Renata Segura, SSRC. I thank the organisers and Switzerland for their continued support.
Christian Schneider, Switzerland. I will discuss the state perspective on policy metrics. I don’t represent the official Swiss position here, I am contributing to the World Drug Report and Part IV on law enforcement indicators. I am also a consumer of UNODC’s products so some of what I am going to say is based on UNDOC tools and publications. I want to start by outlining the drug policy dilemmas related to indicators: black markets as they are are complex. There are limitations that prohibit us from deriving meaningful policy recommendations from the data we have on drug markets. The problem is that we are faced with uncertainty around drug markets, how they function, what the effects of the interventions are and it’s hard to find out whether we should adapt our policies to have the effect we want them to have. So do we just stop measuring? The main solution is to communicate uncertainties, being clear about the gaps in the data. UNODC has been working on that in a good way, uncertainties are now more highlighted in the World Drug Report. But there are nuances that get lost as soon as data enters the political process. Then it becomes an argument in the political process. If communicating uncertainties is not enough, what else can we do to ensure that data collected becomes less susceptible to manipulation for political purposes? I want to highlight three ways:
- Take more indicators on board – this will be elaborated by others in this panel discussion
- Go beyond member states to collect data, and accommodate for uncertainties to allow for more institutions to feed into the data and their interpretation
- Join forces with other UN agencies – the authority of the data and presentation of the data creates problems, and there is a risk that trying to manipulate the World Drug Report has a political value and can influence the discourse. So we can become more affirmative by getting more precise data so that there cannot be any debate on numbers; or you can distribute authorities by gathering data from other organisations and hold them accountable for the data they are gathering and disseminating with publications from several different UN institutions.
2019 provides an important opportunity to discuss indicators.
Renata. This was an excellent proposal on how to address the issues related to metrics. I will now turn to Natasha.
Natasha Horsfield, Health Poverty Action. I will here make a link between indicators and the SDGs. There are many ways in which drugs interact with the SDGs and this provides opportunities for action:
- Poverty, food and insecurity – involvement in the drug trade is often a livelihood opportunity. Drug use may also intersect with poverty. Progress towards these goals is hampered by repressive drug policies.
- Achieving the right to health – criminalisation of people who use drugs and the lack of treatment and harm reduction services undermines SDG 3. Heavy restrictions on controlled medicines also hampers this SDG.
- Marginalisation and lack of gender perspective – inequality is also a factor in engagement in the drug trade, reinforced by stigma, discrimination and prohibition.
- Environmental damage – this affects Goal 15. Drug law enforcement has displaced production in other areas, which also impacts on the environment. Fumigation also has a significant impact on the environment.
- Peaceful and inclusive societies – including violence and drug-related deaths. The achievement of this goal has been hindered by militarisation, prohibition and the resulting rise in organised crime.
- Partnerships – this is an area of concern for the SDGs and drug policy, and there is a funding deficit. Drug policies impact on many of the SDGs and yet receive about 100 billion US dollars a year. Greater alignment between drug policy and the SDGs is fundamental.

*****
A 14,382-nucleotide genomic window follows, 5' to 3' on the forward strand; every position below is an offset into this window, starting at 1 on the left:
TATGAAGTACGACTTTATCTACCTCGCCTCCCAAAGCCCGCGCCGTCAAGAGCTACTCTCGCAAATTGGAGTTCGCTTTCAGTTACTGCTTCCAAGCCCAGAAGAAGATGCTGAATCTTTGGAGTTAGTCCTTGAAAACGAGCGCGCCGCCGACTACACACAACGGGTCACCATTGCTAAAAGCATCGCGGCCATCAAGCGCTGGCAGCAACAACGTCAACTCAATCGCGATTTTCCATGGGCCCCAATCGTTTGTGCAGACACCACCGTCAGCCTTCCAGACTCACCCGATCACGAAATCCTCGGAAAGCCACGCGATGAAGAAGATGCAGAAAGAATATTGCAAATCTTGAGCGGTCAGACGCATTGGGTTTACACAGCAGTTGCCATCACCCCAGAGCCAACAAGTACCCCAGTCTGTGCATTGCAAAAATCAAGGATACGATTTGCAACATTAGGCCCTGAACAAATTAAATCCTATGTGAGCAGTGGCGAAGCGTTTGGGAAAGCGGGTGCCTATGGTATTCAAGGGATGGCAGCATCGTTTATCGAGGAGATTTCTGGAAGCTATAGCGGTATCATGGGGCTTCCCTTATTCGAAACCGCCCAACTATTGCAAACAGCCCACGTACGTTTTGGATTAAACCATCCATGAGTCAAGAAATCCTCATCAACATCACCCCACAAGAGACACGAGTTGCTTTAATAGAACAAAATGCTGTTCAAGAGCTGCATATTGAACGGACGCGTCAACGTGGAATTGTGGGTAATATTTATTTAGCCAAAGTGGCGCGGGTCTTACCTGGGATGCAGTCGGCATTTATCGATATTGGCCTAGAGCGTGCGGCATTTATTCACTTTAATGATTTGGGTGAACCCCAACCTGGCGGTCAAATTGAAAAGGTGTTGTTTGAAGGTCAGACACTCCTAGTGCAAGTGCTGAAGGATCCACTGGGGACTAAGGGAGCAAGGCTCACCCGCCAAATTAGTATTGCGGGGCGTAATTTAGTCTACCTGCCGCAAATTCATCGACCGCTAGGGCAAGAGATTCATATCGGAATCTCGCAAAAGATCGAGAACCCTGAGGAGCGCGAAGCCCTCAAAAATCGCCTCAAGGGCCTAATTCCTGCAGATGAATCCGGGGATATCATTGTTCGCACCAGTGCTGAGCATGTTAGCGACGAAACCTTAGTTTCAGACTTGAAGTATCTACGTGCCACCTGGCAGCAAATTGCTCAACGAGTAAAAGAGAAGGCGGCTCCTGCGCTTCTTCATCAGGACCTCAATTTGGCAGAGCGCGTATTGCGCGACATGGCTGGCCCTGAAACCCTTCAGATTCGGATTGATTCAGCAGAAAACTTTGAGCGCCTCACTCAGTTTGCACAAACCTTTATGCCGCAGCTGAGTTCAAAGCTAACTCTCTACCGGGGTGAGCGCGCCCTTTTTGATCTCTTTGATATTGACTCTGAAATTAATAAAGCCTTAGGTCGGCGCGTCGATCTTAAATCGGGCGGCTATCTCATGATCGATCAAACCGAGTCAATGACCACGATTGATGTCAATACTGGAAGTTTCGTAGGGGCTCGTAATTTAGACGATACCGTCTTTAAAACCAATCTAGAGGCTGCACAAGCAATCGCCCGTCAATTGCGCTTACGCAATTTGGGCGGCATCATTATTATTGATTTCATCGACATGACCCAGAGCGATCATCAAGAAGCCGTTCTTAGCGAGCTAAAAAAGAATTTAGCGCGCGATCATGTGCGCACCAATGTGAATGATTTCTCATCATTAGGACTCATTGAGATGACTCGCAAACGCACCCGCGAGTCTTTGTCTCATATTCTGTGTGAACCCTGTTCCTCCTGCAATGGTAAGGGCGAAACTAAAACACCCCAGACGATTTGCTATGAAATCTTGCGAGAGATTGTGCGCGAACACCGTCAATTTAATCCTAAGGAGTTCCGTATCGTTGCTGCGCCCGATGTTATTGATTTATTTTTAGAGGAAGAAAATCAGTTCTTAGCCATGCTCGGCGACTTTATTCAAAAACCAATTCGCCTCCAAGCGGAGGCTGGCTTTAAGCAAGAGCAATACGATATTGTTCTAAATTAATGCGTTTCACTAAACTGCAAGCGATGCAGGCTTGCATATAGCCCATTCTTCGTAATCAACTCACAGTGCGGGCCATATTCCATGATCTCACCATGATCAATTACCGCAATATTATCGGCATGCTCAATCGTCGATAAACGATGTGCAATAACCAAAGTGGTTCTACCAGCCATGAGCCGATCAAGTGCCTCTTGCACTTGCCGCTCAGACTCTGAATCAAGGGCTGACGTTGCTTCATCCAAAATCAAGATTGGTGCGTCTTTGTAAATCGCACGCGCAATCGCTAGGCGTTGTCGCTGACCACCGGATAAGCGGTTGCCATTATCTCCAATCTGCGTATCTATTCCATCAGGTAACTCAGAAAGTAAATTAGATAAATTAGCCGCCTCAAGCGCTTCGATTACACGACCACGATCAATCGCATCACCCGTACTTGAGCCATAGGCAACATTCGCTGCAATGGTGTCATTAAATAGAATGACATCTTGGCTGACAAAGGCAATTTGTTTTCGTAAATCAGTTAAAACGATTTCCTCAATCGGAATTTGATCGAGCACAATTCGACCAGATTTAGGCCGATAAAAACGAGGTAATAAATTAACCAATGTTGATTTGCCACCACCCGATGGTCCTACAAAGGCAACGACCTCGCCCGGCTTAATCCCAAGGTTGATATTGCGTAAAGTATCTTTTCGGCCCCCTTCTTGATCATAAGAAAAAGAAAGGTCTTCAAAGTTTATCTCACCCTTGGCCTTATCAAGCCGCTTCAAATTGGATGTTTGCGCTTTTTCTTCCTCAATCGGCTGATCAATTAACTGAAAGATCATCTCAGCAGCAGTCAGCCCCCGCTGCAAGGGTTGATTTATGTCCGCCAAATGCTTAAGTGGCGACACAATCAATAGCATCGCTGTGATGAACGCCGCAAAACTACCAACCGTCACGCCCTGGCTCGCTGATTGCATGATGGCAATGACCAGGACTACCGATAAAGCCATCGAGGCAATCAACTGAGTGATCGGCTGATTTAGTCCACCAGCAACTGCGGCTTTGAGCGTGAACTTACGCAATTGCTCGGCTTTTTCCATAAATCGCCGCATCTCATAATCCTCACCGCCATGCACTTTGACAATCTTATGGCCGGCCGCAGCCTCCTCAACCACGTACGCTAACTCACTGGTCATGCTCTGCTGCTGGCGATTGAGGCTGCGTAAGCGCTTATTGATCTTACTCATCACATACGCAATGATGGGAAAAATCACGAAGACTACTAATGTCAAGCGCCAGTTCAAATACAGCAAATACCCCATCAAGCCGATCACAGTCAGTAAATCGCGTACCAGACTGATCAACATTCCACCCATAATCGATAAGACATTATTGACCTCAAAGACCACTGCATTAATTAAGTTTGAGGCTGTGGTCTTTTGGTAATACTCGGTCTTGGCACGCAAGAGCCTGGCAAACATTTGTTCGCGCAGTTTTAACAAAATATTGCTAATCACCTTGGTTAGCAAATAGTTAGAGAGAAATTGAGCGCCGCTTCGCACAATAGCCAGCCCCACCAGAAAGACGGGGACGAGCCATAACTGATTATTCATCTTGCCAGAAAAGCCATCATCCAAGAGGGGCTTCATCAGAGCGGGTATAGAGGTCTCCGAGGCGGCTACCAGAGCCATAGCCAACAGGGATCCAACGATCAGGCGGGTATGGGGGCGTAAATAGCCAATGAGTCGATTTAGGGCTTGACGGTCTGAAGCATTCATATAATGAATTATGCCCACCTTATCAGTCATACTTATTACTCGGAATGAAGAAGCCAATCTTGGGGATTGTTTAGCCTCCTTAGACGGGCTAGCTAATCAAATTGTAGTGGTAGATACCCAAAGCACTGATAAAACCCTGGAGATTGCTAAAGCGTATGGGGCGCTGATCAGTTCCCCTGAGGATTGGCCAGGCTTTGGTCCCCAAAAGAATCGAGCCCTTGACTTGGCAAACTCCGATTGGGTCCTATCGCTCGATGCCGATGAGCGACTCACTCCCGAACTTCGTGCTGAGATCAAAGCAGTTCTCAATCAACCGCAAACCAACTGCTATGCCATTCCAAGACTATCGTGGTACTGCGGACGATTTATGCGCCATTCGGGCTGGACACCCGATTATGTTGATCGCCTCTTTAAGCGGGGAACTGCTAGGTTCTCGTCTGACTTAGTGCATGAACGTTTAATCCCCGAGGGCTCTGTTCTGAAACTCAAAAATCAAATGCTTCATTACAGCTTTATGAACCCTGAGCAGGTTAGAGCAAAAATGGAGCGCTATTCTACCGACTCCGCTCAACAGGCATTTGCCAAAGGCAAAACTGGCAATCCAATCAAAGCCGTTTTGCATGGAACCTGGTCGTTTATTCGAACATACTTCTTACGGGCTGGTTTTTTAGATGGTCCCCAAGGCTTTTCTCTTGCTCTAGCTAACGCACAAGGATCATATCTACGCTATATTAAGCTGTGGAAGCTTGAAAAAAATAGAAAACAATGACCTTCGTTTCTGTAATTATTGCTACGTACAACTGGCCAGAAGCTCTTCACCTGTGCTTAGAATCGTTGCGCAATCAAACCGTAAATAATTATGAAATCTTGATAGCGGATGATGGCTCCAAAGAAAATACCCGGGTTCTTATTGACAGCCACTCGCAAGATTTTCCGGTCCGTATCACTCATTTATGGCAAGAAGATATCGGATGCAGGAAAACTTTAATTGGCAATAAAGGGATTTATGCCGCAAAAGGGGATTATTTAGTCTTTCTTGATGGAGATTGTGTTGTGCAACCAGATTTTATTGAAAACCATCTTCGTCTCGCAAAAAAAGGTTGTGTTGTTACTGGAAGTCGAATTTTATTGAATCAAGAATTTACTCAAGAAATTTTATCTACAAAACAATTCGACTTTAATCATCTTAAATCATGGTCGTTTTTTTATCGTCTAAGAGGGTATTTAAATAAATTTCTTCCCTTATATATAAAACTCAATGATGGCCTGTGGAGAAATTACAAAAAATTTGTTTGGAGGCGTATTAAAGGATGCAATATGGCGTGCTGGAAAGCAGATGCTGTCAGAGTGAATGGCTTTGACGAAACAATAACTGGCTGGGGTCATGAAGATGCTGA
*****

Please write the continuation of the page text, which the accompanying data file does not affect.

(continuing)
Given these areas of intersection, what lessons are there for measuring drug policy success? Although the outcome document fails to recognise the negative impacts on the SDGs, it does contribute to measuring progress towards the SDGs. To implement these commitments, we must address the fact that actions rather than outcomes constitute our current metrics and do not measure impact on the SDGs. Aligning metrics for drug policies in line with the SDGs is critical. There are several opportunities:
- the SDGs are an internationally agreed framework
- there is a possibility that the SDG indicators can be used or adapted to measure drug policy outcomes – disaggregating data by key population
- the SDGs provide a good practical example to measure drug policy success
- the indicators for SDGs will continue being developed over time, so new drug policy indicators can be developed in relation to how they relate to the SDGs. On gender, we could measure the number of women and girls incarcerated for drug offences for example
- We can develop national indicators on how to implement the SDGs as this relates to drug policy
- 2019 presents an opportunity to align the time framework for drug policy and implementing the SDGs. The opportunity is there
- Drug policy goals should better focus on social welfare. This will require political will
- There will need to be an adequate methodology for measurement
- The illicit nature of drug activities may make it more difficult to collate data within affected communities
- There will need to be capacity building on how to measure implementation.
Luciana Pol, CELS. Here I would like to focus on the specific impact on women. The incarceration of women incarcerated for drug offences keeps increasing. They are involved because of poverty and vulnerability. The achievement of Goal 5 will be undermined if we do not address this issue. Data shows that a portion of women are coerced into trafficking. And those who are not have a severe economic drive for engagement. So target 5A on equal rights to economic resources needs to target this population. There are also interactions with Goal 15 and the enforcement of non discrimination of laws and policies. Anecdotal evidence shows severe lack of access to justice for this population. If women have the bad luck of being detained as foreigners, they are made even more vulnerable to lack of access to justice. To measure this problem and achieve goals 15 and 16, we need to analyse the information produced now on this topic, we identified three restrictions preventing us from describing, measuring and quantifying this issue:
- the close nature of prison life
- the lack of a gender perspective in the prison data – amount of pregnant women, of children incarcerated with their mothers, access to health, etc. are often unavailable
- laws don’t distinguish between different kinds of drug offences – small scale sale is in the same bunch as large scale trafficking.